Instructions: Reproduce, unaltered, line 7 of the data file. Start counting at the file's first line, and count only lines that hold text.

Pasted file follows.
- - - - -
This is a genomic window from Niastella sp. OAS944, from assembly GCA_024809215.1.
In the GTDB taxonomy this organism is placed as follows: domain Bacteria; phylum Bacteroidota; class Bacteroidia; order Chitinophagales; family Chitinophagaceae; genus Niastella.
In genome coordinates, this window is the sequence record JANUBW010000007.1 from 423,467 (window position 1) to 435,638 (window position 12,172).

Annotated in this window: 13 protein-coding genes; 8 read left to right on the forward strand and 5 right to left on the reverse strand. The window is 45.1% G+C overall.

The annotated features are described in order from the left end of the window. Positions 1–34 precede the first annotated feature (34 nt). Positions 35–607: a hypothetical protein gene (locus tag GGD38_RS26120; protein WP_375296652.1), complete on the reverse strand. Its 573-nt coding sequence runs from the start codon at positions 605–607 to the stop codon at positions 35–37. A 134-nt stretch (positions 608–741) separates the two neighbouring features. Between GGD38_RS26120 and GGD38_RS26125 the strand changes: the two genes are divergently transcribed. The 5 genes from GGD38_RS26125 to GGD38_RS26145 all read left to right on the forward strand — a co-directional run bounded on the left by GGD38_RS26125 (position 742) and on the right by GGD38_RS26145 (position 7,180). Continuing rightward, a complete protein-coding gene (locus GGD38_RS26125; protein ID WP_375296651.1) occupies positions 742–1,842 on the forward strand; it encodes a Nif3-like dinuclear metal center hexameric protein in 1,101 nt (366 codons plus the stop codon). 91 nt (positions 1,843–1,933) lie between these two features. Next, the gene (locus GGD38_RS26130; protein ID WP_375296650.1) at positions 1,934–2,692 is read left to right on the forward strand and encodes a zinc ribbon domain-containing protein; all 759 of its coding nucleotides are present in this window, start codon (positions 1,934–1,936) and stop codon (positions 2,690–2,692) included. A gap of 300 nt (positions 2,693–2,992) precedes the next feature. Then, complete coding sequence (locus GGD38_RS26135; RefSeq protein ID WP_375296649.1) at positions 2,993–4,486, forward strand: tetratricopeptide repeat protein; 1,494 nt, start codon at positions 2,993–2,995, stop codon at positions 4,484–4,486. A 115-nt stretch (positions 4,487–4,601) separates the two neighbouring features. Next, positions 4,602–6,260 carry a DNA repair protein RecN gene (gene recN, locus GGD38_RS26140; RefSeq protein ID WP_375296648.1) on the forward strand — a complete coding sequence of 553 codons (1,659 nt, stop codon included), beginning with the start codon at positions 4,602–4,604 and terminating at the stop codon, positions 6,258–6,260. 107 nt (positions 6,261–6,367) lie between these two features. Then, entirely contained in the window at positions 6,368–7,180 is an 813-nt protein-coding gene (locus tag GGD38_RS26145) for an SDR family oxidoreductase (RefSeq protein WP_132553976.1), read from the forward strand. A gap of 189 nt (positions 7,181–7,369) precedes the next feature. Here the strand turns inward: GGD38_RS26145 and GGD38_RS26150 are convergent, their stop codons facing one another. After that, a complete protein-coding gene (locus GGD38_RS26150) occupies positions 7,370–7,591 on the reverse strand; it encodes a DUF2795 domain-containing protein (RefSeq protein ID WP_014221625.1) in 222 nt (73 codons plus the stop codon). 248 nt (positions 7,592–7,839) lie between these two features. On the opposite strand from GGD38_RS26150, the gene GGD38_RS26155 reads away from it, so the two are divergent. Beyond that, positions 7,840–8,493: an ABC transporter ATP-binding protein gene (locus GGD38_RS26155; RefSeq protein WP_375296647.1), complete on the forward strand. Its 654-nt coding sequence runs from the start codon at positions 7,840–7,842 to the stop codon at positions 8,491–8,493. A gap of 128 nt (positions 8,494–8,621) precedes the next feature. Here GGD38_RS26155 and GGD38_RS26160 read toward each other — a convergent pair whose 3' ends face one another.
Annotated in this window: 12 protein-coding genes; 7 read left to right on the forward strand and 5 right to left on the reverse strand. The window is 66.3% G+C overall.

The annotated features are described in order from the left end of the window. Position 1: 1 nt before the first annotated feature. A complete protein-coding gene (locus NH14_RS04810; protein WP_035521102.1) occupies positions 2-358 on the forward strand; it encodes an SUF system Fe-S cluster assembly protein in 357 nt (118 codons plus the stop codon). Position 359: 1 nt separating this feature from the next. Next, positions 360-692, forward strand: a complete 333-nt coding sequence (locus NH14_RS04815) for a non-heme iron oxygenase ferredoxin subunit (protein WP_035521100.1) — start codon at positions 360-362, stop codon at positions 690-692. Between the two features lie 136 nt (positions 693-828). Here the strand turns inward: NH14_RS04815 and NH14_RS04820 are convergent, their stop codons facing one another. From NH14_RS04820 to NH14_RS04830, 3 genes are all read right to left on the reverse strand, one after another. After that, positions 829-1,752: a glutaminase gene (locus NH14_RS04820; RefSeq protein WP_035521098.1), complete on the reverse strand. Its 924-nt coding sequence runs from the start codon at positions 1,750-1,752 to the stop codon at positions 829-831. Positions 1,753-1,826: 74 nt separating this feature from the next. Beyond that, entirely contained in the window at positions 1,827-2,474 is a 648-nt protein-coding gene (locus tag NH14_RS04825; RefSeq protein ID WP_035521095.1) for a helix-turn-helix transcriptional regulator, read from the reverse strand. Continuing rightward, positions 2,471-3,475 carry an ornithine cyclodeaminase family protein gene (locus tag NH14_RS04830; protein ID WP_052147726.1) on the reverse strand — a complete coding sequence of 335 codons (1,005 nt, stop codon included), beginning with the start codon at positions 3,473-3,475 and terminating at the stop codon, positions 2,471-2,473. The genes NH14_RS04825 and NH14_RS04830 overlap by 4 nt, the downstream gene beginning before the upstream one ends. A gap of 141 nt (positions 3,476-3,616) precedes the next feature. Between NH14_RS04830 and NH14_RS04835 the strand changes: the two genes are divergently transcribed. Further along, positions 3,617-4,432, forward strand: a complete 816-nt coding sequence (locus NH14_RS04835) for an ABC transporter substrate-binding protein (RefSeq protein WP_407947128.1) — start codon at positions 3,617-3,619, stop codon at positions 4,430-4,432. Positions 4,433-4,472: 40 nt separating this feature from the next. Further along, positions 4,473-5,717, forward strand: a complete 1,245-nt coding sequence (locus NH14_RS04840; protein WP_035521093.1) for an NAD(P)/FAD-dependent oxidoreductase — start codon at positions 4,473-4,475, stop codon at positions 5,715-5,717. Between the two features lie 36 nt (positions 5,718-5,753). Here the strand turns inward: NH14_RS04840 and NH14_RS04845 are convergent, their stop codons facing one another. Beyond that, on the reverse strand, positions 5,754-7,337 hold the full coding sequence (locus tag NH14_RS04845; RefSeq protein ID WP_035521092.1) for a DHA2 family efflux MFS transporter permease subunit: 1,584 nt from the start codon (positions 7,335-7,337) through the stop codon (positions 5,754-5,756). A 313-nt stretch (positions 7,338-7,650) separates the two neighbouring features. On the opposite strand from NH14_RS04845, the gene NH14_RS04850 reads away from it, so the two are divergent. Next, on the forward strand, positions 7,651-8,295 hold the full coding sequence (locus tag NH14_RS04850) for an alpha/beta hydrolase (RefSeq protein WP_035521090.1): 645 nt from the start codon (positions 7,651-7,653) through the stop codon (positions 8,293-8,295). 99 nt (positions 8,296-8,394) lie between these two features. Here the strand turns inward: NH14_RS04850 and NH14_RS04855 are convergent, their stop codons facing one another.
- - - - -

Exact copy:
The annotated features are described in order from the left end of the window. Position 1: 1 nt before the first annotated feature. A complete protein-coding gene (locus NH14_RS04810; protein WP_035521102.1) occupies positions 2-358 on the forward strand; it encodes an SUF system Fe-S cluster assembly protein in 357 nt (118 codons plus the stop codon). Position 359: 1 nt separating this feature from the next. Next, positions 360-692, forward strand: a complete 333-nt coding sequence (locus NH14_RS04815) for a non-heme iron oxygenase ferredoxin subunit (protein WP_035521100.1) — start codon at positions 360-362, stop codon at positions 690-692. Between the two features lie 136 nt (positions 693-828). Here the strand turns inward: NH14_RS04815 and NH14_RS04820 are convergent, their stop codons facing one another. From NH14_RS04820 to NH14_RS04830, 3 genes are all read right to left on the reverse strand, one after another. After that, positions 829-1,752: a glutaminase gene (locus NH14_RS04820; RefSeq protein WP_035521098.1), complete on the reverse strand. Its 924-nt coding sequence runs from the start codon at positions 1,750-1,752 to the stop codon at positions 829-831. Positions 1,753-1,826: 74 nt separating this feature from the next. Beyond that, entirely contained in the window at positions 1,827-2,474 is a 648-nt protein-coding gene (locus tag NH14_RS04825; RefSeq protein ID WP_035521095.1) for a helix-turn-helix transcriptional regulator, read from the reverse strand. Continuing rightward, positions 2,471-3,475 carry an ornithine cyclodeaminase family protein gene (locus tag NH14_RS04830; protein ID WP_052147726.1) on the reverse strand — a complete coding sequence of 335 codons (1,005 nt, stop codon included), beginning with the start codon at positions 3,473-3,475 and terminating at the stop codon, positions 2,471-2,473. The genes NH14_RS04825 and NH14_RS04830 overlap by 4 nt, the downstream gene beginning before the upstream one ends. A gap of 141 nt (positions 3,476-3,616) precedes the next feature. Between NH14_RS04830 and NH14_RS04835 the strand changes: the two genes are divergently transcribed. Further along, positions 3,617-4,432, forward strand: a complete 816-nt coding sequence (locus NH14_RS04835) for an ABC transporter substrate-binding protein (RefSeq protein WP_407947128.1) — start codon at positions 3,617-3,619, stop codon at positions 4,430-4,432. Positions 4,433-4,472: 40 nt separating this feature from the next. Further along, positions 4,473-5,717, forward strand: a complete 1,245-nt coding sequence (locus NH14_RS04840; protein WP_035521093.1) for an NAD(P)/FAD-dependent oxidoreductase — start codon at positions 4,473-4,475, stop codon at positions 5,715-5,717. Between the two features lie 36 nt (positions 5,718-5,753). Here the strand turns inward: NH14_RS04840 and NH14_RS04845 are convergent, their stop codons facing one another. Beyond that, on the reverse strand, positions 5,754-7,337 hold the full coding sequence (locus tag NH14_RS04845; RefSeq protein ID WP_035521092.1) for a DHA2 family efflux MFS transporter permease subunit: 1,584 nt from the start codon (positions 7,335-7,337) through the stop codon (positions 5,754-5,756). A 313-nt stretch (positions 7,338-7,650) separates the two neighbouring features. On the opposite strand from NH14_RS04845, the gene NH14_RS04850 reads away from it, so the two are divergent. Next, on the forward strand, positions 7,651-8,295 hold the full coding sequence (locus tag NH14_RS04850) for an alpha/beta hydrolase (RefSeq protein WP_035521090.1): 645 nt from the start codon (positions 7,651-7,653) through the stop codon (positions 8,293-8,295). 99 nt (positions 8,296-8,394) lie between these two features. Here the strand turns inward: NH14_RS04850 and NH14_RS04855 are convergent, their stop codons facing one another.